Value-add from presentations
Desktop users will be able to author vault content and traverse that content with agility and minimal effort. The formatting presented in this section will aid in fast navigation because it guarantees uniformity in style and important navigational cues. The following is a list of presentation options that are available right out of the box.
The basic lists are a very commonly used presentation format. Most of the context nodes in the examples shipped with the UD App consist primarily of these lists. Sections 2 through 5 of the documentation deal exclusively with this fundamental presentation option. To give a context node basic list formatting, have its 'default presentation' value in the display properties set to 'list'.
The format for a list is not surprising and you've seen it already, but for clarity, here is what list formatting for a node looks like:
Editing operations work on this type of list just as they would on a basic list.
A comma-separated list is a nice view of a group of items that conserves more space on the page. You don't type the commas, that's taken care of for you, and you can switch to other views without having to delete them. To display a comma-separated list, select 'wrapping comma-separated list' as the 'default presentation';
Editing operations work on this type of list just as they would on a basic list.Here is what the comma-separated list will look like:
The 'Key-value pairs' format is a handy way to present anything that makes sense as a set of keys and values. This presentation format gives things a clean professional look that will help set things apart from other data. It is readable on its own, but also maintains visual continuity with other data in the vault.
Only the key fields are selectable, and editing these values is just a matter of clicking 'edit' when the key is highlited. To edit the value that the keys point to, you will need to highlight it's key first, push 'Enter' and then select the value, and you will be able to edit it in the normal way for basic lists.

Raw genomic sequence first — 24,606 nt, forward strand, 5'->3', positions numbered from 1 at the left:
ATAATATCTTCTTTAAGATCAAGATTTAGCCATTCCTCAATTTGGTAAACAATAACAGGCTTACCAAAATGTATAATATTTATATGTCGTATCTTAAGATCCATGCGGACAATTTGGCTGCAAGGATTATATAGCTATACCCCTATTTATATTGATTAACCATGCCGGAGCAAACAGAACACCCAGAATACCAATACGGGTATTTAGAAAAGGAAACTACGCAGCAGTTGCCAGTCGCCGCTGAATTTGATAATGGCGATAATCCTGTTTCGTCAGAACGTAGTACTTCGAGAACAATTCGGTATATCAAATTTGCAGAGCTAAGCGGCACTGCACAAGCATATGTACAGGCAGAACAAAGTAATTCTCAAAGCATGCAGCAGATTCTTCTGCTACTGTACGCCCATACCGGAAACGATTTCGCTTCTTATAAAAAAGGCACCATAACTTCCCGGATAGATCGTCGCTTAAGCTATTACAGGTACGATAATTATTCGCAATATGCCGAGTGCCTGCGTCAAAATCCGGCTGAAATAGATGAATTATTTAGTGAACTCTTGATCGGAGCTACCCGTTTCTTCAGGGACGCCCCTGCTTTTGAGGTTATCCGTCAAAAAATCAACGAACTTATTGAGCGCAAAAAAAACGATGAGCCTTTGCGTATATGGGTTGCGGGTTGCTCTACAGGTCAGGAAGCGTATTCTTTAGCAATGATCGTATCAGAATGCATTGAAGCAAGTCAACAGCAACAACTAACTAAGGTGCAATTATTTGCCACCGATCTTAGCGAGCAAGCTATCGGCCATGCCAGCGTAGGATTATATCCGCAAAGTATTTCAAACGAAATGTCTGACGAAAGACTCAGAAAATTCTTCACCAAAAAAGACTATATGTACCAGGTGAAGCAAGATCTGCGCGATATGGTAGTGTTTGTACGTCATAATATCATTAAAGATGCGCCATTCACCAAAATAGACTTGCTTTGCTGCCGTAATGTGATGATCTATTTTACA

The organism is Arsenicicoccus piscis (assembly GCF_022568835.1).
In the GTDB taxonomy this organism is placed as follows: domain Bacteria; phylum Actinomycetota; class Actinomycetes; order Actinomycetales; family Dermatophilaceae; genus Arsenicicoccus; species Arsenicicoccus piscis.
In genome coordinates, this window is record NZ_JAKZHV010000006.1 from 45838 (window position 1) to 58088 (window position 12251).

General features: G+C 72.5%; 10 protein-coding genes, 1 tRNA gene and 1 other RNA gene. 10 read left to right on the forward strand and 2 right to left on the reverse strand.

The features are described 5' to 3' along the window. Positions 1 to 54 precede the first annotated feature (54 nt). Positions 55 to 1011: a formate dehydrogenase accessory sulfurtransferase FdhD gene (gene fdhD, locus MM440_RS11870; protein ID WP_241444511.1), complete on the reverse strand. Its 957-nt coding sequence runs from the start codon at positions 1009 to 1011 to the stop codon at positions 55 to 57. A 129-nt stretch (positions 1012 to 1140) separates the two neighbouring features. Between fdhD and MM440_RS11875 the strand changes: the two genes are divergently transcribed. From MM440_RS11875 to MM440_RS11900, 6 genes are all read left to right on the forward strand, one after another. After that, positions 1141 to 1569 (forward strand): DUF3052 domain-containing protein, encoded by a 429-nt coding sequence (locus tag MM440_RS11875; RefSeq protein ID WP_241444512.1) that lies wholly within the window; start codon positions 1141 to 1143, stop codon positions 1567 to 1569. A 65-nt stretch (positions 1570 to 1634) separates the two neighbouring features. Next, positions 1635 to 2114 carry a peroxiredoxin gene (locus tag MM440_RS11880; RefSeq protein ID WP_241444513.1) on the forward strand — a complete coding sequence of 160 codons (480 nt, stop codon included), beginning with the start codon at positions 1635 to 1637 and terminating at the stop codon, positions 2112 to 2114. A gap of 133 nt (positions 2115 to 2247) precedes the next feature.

Deeper hierarchical views
Deeper hierarchical views
One such option is the 'two-level hierarchy' option, which will make multiple parents and their child items visible as seen here...
To see an entire branch or even the entire contents of your vault in a tree format, choose the 'entire branch' option. With this option, indentation is the single indicator of how deep in the tree something is, and of the parent, sibling and child relationships of the items.
You will be able to cycle through each item of the branch using the arrow key or by, scrolling and clicking on the text. The 'Enter' button lets you navigate to that item.
Note that, there may occaisionally be a green 'link' icon at the end of an item. In the screen shot below, the 'cat' item with the link icon is the original cat item but in a different location:
Despite the word 'basic' here in the title, the table that is provided right out-of-the-box is actually not a trivial presentation option. To make something into a table you will edit the display properties and choose 'table' as the 'default presentation'.
Working with a table is a bit different from interactions with the previous formatting options we have seen thus far. The table format adds its own menuitems to the GUI interface. Note: It is recommended to use the table menuitems when adding new rows or new data cells, rather than try to manually construct them using descendent context items.
To add an additional row to your table you will use the 'add -> table row' menuitem, or hit the 'r' shortcut key.
To add additional data cells to your table, you will use the 'add -> table data cell' menuitem, or hit the 'd' shortcut key.
Creating new table rows causes each row box (the shaded column on the very left of your table) to display a default label. The 'r1' or 'r2' ... 'r[n]' are dynamically generated numberings that will continue to display until you edit the label yourself.
Editing a cell or a row item in a table is a matter of using the 'edit' menuitem or hitting the 'e' shortcut key. As with other formats, when you do, a simple edit popup will allow you to update the value.
An incredibly fun aspect of this is that when you take a context node that already exists and convert it into a table, it will draw differently. Constructing a table without using the provided cell data creation actions means that, presumably, the 'table cell' presentation format isn't being used, and this will in turn affect how things are drawn. In all cases, cells of the table will draw according to the display properties that are assigned to them. This scheme allows you to have preferred view formats, i.e., 'comma-separated' or what have you, nested in side a table.
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